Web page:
Occupy Protesters Blame Wells Fargo CEO For ‘Death Of The American Dream’
RALEIGH, N.C. (AP) — Occupy protesters disrupted a speech Wednesday by the CEO of Wells Fargo, shouting that his leadership “has led to the death of the American dream.”
Protesters shouted for about five minutes, with new people standing up as security escorted their allies from the room. About 400 people attended the speech, and they began applauding Stumpf as the protesters yelled and were removed.
“John Stumpf. We won’t take your home. But we will take a minute of your time,” the protesters began. They got most of the way through their prepared protest before all were escorted out.
No one was arrested, but one female protester did yell at an N.C. State University employee to “get your hands off me,” then grabbed his jacket.
“I want to see your name,” she said as security took her away.
Stumpf, CEO of the nation’s largest mortgage lender, was about 30 minutes into his speech when protesters interrupted him as he talked about the importance of small business.
Small businesses make up more than 90 percent of companies in the U.S. “so when you want to grow jobs, you have to focus on small business,” he said. People start small businesses or increase the size of one in times of inspiration and confidence, he said.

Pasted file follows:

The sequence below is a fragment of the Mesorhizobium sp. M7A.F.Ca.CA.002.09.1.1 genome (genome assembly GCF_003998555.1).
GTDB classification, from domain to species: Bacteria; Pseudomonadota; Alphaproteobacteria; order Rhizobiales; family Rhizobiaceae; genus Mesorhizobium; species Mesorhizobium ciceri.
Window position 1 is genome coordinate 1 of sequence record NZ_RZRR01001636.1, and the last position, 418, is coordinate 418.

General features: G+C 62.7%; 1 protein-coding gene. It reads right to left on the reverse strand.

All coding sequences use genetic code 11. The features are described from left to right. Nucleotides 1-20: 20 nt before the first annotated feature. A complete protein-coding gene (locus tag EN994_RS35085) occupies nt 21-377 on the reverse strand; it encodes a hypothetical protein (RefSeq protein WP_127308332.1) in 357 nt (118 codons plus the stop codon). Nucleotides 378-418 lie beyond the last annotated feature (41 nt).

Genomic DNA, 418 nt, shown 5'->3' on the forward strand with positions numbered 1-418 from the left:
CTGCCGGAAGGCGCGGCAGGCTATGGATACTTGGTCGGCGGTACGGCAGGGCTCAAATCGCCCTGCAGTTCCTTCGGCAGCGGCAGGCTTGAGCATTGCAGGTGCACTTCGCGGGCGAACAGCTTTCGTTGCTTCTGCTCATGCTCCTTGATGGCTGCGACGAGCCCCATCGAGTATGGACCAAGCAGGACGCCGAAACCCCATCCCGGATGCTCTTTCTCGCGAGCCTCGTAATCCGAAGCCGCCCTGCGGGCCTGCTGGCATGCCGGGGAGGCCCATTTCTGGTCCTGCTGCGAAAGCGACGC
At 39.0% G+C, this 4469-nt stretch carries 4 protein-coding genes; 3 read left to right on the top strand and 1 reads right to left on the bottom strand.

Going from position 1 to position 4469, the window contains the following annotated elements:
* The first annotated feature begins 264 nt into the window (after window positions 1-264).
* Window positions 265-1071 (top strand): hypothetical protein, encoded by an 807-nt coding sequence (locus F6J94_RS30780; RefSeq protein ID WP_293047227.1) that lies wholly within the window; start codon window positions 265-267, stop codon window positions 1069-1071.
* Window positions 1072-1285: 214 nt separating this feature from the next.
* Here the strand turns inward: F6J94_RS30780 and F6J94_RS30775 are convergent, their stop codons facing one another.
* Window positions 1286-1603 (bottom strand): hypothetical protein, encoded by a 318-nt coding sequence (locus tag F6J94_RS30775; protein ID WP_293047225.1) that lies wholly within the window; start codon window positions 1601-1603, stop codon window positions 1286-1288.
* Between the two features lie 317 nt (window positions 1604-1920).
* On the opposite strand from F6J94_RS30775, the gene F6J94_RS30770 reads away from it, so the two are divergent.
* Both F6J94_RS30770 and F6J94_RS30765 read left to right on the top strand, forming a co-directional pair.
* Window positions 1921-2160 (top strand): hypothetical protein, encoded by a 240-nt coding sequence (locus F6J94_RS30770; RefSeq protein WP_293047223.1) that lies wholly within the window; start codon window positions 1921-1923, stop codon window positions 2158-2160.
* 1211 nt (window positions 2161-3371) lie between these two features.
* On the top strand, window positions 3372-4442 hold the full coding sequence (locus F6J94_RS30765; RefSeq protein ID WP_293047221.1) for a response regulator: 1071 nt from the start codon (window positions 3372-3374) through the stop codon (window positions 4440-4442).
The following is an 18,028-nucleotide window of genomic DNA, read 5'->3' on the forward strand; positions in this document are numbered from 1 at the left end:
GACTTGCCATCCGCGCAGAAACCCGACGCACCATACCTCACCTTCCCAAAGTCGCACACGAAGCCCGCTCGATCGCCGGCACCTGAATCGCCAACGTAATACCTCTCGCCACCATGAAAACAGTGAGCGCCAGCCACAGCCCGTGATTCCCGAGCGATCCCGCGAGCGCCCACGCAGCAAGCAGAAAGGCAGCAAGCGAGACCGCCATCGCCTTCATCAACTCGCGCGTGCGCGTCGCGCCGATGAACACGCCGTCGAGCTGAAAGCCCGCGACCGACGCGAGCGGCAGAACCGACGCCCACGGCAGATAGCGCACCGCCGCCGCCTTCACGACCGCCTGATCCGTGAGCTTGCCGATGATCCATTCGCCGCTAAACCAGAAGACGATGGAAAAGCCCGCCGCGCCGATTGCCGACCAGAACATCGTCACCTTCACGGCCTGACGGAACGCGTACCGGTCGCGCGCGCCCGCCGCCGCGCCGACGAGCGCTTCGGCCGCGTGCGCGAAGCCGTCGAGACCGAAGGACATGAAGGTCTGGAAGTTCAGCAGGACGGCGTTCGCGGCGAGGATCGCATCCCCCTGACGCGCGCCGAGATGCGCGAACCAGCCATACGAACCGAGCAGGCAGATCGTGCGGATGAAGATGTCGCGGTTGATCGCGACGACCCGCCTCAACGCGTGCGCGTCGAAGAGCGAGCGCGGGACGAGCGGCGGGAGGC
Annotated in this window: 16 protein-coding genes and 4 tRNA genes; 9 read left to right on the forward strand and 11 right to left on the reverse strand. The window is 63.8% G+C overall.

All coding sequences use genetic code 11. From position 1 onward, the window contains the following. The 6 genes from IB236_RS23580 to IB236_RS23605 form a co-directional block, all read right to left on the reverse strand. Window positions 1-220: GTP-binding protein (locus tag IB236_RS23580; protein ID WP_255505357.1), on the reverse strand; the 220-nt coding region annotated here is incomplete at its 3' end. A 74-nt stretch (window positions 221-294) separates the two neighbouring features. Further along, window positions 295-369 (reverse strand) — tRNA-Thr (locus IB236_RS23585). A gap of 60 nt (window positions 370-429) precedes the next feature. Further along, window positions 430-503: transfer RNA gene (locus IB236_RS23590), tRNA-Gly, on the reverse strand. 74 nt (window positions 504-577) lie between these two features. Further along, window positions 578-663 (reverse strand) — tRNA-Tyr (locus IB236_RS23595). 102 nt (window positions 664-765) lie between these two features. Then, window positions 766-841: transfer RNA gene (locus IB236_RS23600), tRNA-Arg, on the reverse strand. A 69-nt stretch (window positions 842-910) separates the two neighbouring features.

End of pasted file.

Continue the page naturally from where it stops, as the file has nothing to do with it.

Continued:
He continued his speech after the protest ended.
“We don’t take this lightly,” he said. “Our company is trying very hard to create opportunities to get this country moving again.”
Several Occupy movements organized the protests, including those at N.C. State, Duke University and the University of North Carolina at Chapel Hill, said Ryan Thomson, 22, a graduate student at N.C. State.
Raleigh police were out in full force, complementing the university’s police force with both officers and two prisoner transport vans. Raleigh police spokesman Jim Sughrue declined to say how many officers were at the event.
Stumpf had spoken earlier at the Winston-Salem Chamber of Commerce’s annual meeting, where Occupy Winston-Salem protested outside but didn’t interrupt his speech.
At N.C. State, Stumpf spoke as part of the school’s fall 2011 Wells Fargo Executive Lecture Series. The series, previously called the Wachovia Executive Lecture Series, was renamed following the merger of Wachovia and Wells Fargo.
Before the speech began, about 20 Occupy protesters held signs outside the School of Management. They said they were protesting the speech by Stumpf because they didn’t think he showed the leadership that others should emulate.
In July, Wells Fargo agreed to pay $85 million to settle civil charges that it falsified loan documents and pushed borrowers toward subprime mortgages with higher interest rates during the housing boom. It was the largest fine ever imposed by the Federal Reserve in a consumer-enforcement case.
Wells Fargo neither admitted nor denied wrongdoing as part of the settlement. The bank agreed to compensate borrowers who were steered into higher-priced loans or whose income was exaggerated.
“We don’t agree that he should be the one telling us about leadership,” said Bryan Perlmutter, 20, a junior at N.C. State.
Vidya Sanker, 21, a senior at the university, said Stumpf was not someone students should be taught to admire.
“He has no place at a business school which is supposed to be talking about ethics,” she said.
The protesters in both Winston-Salem and Raleigh are part of the wider Occupy Wall Street movement, which has protested income inequality and the role that banks and big businesses have played in the global financial crisis.
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